Gambling Addiction


Gambling is wagering something of value on an event that is at least partly determined by chance with the hope of winning a prize. This can take the form of playing games of chance in a casino, betting on sports events, purchasing lottery or scratch tickets, even participating in office pools.

While gambling is an activity that most people can engage in occasionally for social or entertainment reasons without any negative consequences, it can also be a serious problem that leads to financial and personal problems. Psychiatrists use the term gambling addiction to describe an impulse control disorder that involves excessive and compulsive gambling behavior despite increased losses.

The cause of gambling addiction is multifaceted. It can be caused by a variety of factors, including the expectation to replicate an early big win, boredom susceptibility, a poor understanding of random events, the use of escape coping, depression and stressful life experiences. It can be hard to overcome these factors because they are often subconscious and reinforced by the media, which portrays gambling as fun, sexy, glamorous and fashionable.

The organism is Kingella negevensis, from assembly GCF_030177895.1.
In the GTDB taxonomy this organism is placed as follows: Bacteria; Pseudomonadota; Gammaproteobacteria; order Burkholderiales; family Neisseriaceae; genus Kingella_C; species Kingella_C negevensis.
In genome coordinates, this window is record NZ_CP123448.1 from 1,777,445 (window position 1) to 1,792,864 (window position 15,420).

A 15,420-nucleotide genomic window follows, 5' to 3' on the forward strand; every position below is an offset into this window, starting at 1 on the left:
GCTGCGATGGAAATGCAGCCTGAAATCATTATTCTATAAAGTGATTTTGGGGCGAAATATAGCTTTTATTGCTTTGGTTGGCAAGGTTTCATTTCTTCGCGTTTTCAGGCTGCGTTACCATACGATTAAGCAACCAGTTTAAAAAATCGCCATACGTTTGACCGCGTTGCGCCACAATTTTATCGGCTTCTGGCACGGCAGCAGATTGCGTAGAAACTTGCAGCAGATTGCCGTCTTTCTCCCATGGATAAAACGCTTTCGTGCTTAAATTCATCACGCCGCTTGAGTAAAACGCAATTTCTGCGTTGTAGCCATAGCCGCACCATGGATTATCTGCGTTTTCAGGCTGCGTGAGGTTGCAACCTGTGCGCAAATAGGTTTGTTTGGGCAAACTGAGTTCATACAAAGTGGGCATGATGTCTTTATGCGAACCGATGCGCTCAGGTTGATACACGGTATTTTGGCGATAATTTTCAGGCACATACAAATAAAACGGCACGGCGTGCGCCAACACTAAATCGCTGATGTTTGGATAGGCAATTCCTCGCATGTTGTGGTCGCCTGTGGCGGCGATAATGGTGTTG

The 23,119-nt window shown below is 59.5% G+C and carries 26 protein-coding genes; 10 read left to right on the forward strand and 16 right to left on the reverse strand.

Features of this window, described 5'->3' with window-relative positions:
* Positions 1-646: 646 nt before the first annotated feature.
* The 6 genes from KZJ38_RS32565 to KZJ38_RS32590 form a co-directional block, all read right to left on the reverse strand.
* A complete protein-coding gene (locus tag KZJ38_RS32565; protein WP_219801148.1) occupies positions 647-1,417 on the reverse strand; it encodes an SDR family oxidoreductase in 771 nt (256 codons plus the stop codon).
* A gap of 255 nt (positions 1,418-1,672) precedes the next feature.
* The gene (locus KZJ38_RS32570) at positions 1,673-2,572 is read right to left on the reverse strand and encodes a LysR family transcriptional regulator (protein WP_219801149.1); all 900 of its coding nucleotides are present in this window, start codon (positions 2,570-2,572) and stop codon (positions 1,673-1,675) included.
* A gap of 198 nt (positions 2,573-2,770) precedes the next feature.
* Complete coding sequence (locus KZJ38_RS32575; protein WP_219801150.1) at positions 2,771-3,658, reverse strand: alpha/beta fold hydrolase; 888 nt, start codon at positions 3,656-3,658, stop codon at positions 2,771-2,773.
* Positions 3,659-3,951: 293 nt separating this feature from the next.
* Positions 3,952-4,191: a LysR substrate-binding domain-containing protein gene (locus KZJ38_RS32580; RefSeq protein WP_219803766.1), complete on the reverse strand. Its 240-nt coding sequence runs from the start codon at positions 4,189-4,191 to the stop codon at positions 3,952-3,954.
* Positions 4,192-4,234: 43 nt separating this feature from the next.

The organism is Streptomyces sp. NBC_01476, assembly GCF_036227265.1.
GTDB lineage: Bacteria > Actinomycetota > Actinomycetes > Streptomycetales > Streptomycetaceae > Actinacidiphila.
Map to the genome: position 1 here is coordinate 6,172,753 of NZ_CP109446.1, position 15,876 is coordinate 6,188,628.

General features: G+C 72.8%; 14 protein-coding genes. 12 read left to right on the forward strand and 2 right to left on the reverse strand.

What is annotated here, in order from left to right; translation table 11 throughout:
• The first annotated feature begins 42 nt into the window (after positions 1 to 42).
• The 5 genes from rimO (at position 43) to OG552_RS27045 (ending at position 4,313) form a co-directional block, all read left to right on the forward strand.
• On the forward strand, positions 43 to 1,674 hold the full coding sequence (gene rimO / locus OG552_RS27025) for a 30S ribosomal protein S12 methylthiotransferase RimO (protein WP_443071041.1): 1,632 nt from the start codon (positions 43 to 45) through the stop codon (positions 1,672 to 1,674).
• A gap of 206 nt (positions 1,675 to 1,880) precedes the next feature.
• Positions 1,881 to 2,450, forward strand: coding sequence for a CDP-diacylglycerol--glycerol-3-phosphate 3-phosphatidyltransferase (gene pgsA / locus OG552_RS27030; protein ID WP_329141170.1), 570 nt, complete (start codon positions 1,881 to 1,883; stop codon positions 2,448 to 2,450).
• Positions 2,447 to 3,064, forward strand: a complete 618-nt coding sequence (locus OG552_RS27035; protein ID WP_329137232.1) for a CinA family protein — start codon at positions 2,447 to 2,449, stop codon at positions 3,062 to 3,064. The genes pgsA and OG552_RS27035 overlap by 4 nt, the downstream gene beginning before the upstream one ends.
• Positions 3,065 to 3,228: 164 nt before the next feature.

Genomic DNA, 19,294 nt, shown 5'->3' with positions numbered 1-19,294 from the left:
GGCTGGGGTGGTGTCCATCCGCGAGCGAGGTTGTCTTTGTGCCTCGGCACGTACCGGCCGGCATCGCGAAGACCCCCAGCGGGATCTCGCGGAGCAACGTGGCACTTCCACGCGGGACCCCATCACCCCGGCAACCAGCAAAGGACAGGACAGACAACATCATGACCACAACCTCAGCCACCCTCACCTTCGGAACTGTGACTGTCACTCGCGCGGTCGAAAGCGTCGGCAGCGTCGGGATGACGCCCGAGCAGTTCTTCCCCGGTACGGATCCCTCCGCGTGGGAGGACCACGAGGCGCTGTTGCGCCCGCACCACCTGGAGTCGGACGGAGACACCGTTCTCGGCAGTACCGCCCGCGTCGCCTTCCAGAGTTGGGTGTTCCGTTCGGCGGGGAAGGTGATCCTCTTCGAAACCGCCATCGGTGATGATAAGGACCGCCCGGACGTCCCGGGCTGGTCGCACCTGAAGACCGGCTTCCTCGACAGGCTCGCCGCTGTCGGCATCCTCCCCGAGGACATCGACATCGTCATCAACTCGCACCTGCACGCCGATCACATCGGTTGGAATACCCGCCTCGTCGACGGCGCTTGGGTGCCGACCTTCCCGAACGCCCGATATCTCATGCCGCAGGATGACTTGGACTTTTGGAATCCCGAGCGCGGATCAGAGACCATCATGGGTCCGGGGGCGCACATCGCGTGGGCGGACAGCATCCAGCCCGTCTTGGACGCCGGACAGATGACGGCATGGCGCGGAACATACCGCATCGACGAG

Gambling has been around for centuries and was once a common activity in all societies. Although gambling is still a popular activity, it has been a source of controversy due to its negative effects on society and individuals. Historically, psychiatrists have classified pathological gambling as an impulse control disorder in order to help the legal system recognize the disorder and prosecute those responsible.